Actor and comedian Kel Mitchell is best known for his work as a young Nickelodeon star, but at home, he’s just Dad. Along with being a husband, he’s a father to four children ranging in age from 1 to 22, not to mention a pastor devoted to empowering others through his faith. Mitchell has also written a self-help book called Blessed Mode, which is presented as a challenge for readers to increase their faith and place more focus on their blessings.
Also keeping Mitchell busy is his role as an executive producer on the reboot of his old series All That. The original show paved the way for a slew of spin-offs, including Kenan & Kel and Good Burger, which solidified Mitchell’s place in pop culture.
We caught up with the Emmy-nominated actor and stand-up comedian to chat about parenting during the pandemic and the luxury of squeezing in time to himself in the wee hours of the morning.
What’s your approach to parenting?
My approach starts with understanding where my kids are at the moment. Their likes, dislikes, what’s exciting to them. Being a dad, but understanding I was once a kid once too [laughs].
You have older kids and younger ones. What’s been the biggest difference in parenting the different generations and genders?
With daughters, I’m the type of dad who says, "Whatever you want." I had to work on that [laughs]. They were starting to [catch on] and now I make sure me and my wife are on the same page. It’s teamwork as parents!
How do you carve out time for yourself?
I get up very early. I have young adults and toddlers — I have a 1-year-old, 4-year-old, 20-year-old and 22-year-old) and I’m also a husband and I work. So I look at my schedule and get up before anyone. I pray, meditate and work out before anyone wakes up. It definitely has helped me as a dad, having that time to prepare for the day. You never know what’s going to come up, with jobs, diapers, all kinds of stuff.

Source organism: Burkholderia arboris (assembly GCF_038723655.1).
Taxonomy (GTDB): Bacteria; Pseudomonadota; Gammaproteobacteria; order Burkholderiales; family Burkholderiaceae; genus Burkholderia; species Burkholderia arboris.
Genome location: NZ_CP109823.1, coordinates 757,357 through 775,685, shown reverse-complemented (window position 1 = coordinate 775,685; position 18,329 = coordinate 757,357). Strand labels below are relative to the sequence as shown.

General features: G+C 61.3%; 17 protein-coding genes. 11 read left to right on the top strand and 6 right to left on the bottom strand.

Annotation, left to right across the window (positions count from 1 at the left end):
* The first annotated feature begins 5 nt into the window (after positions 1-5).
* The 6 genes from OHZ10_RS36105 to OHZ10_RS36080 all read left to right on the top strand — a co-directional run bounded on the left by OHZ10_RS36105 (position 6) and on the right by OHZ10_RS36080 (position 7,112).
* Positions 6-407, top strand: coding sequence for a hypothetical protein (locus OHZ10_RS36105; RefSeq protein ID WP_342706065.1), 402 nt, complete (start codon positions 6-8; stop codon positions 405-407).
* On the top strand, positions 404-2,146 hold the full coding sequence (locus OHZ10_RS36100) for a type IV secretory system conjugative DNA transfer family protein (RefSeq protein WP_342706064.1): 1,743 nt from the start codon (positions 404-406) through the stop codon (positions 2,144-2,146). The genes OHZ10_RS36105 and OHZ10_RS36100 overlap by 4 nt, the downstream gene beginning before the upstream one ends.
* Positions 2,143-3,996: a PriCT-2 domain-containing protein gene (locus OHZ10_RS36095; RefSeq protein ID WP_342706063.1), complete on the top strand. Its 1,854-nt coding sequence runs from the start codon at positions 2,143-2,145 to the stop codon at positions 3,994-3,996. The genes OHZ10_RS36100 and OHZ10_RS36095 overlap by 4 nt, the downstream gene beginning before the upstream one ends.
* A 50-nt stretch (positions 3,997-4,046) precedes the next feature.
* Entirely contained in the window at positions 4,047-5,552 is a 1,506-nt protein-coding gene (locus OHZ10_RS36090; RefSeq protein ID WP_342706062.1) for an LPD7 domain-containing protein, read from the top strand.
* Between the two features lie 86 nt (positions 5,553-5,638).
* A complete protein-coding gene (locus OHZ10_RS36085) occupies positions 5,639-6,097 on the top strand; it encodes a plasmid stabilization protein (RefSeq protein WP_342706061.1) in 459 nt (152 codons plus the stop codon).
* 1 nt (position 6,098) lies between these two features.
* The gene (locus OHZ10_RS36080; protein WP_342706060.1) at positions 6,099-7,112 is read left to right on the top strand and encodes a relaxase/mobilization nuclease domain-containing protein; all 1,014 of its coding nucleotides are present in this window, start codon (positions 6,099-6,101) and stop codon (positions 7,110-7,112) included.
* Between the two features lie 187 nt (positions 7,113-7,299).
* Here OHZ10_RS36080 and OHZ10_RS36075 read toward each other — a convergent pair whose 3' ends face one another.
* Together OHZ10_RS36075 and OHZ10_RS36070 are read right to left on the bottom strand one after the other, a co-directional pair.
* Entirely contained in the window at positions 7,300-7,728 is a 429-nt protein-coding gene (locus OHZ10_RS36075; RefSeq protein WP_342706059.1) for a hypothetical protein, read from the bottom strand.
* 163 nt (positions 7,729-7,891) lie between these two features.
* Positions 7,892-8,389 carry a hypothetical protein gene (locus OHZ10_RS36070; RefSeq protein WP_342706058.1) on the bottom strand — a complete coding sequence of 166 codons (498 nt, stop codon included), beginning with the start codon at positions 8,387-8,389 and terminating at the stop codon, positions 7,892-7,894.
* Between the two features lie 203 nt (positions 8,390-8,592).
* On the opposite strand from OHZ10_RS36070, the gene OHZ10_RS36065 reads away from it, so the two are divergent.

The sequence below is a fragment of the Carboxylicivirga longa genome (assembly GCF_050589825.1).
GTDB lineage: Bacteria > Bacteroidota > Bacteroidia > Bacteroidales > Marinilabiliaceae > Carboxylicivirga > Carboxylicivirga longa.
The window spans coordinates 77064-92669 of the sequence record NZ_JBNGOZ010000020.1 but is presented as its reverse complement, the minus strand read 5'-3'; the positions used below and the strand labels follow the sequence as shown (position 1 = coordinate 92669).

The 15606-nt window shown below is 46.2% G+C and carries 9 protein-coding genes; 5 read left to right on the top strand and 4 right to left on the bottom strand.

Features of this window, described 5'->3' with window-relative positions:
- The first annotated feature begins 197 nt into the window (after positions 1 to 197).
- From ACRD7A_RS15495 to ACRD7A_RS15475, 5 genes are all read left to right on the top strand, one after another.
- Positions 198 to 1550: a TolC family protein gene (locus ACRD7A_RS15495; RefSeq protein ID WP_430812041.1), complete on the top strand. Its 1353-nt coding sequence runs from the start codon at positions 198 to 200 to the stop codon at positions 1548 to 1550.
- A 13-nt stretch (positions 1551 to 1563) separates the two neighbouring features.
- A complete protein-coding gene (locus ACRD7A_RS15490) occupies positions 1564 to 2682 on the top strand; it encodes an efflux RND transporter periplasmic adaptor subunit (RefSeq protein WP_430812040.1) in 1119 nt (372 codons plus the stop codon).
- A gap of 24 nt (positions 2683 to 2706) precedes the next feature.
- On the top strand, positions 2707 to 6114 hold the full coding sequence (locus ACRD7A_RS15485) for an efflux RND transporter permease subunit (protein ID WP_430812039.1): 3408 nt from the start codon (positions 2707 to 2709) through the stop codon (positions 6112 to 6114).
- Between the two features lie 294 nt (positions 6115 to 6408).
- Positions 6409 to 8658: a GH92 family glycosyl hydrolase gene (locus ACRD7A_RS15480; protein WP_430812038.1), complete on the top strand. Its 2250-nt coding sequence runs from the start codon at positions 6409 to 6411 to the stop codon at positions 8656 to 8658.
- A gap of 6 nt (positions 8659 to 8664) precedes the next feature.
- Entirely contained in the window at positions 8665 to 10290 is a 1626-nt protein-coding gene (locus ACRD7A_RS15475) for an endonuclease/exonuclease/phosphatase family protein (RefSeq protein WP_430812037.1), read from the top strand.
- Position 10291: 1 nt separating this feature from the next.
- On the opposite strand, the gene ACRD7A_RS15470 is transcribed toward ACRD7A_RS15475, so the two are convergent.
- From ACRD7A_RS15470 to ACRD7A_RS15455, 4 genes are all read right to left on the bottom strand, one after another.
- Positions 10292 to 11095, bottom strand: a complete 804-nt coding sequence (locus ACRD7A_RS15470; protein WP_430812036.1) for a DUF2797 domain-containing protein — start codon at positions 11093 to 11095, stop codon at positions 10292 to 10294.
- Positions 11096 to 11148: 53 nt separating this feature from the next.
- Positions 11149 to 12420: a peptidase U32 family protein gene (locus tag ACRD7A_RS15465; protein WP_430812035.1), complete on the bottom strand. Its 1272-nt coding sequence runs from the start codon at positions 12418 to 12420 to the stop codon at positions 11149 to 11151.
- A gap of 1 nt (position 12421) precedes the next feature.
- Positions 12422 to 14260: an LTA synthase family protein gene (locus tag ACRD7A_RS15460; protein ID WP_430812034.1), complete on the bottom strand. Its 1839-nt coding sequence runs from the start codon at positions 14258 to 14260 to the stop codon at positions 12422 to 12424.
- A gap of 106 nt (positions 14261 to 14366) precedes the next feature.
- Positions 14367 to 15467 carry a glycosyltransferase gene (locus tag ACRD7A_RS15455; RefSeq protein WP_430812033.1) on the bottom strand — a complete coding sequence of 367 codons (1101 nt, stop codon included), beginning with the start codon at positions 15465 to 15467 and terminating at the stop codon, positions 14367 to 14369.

What was parenting for you like during the pandemic?
We had a lot of time together, which I enjoyed — all of us together, a lot of game nights, a lot of conversations instead of everyone out doing their own activities. It was more about family time and it made us even stronger. We had a baby during the pandemic [laughs] and I was able to write the book. A lot happened — but we kept the joy during a crazy time.
Is there anything that blew your mind about parenting?
You can't prepare for it [laughs]. There’s no blueprint. I talk about parenting being like stand-up: You’ve just got to get on stage and get in front of that audience! Every audience is different, and it’s the same with parenting: Every child is different. The cool thing about being a parent is finding the right approach; that individuality is beautiful. Everyone is made differently and thinks differently.
Since you’ve been a dad for a while, do friends turn to you for advice and if so, what do you tell them?
I tell them to listen. See where they’re coming from. Kids go through so much and I want to understand where they’re coming from. Ask them what they’re feeling, have empathy for them and recognize they’re their own person and you’re raising them to be adults at some point. But also, don't be so hard on yourself! Don't beat yourself up for making a mistake.
To that point, how do you tune out parent-shamers?
Tune it out! You don't have to respond. As a celebrity, people comment all the time, but you don't need to respond to trolls.
This interview has been edited for clarity and length.
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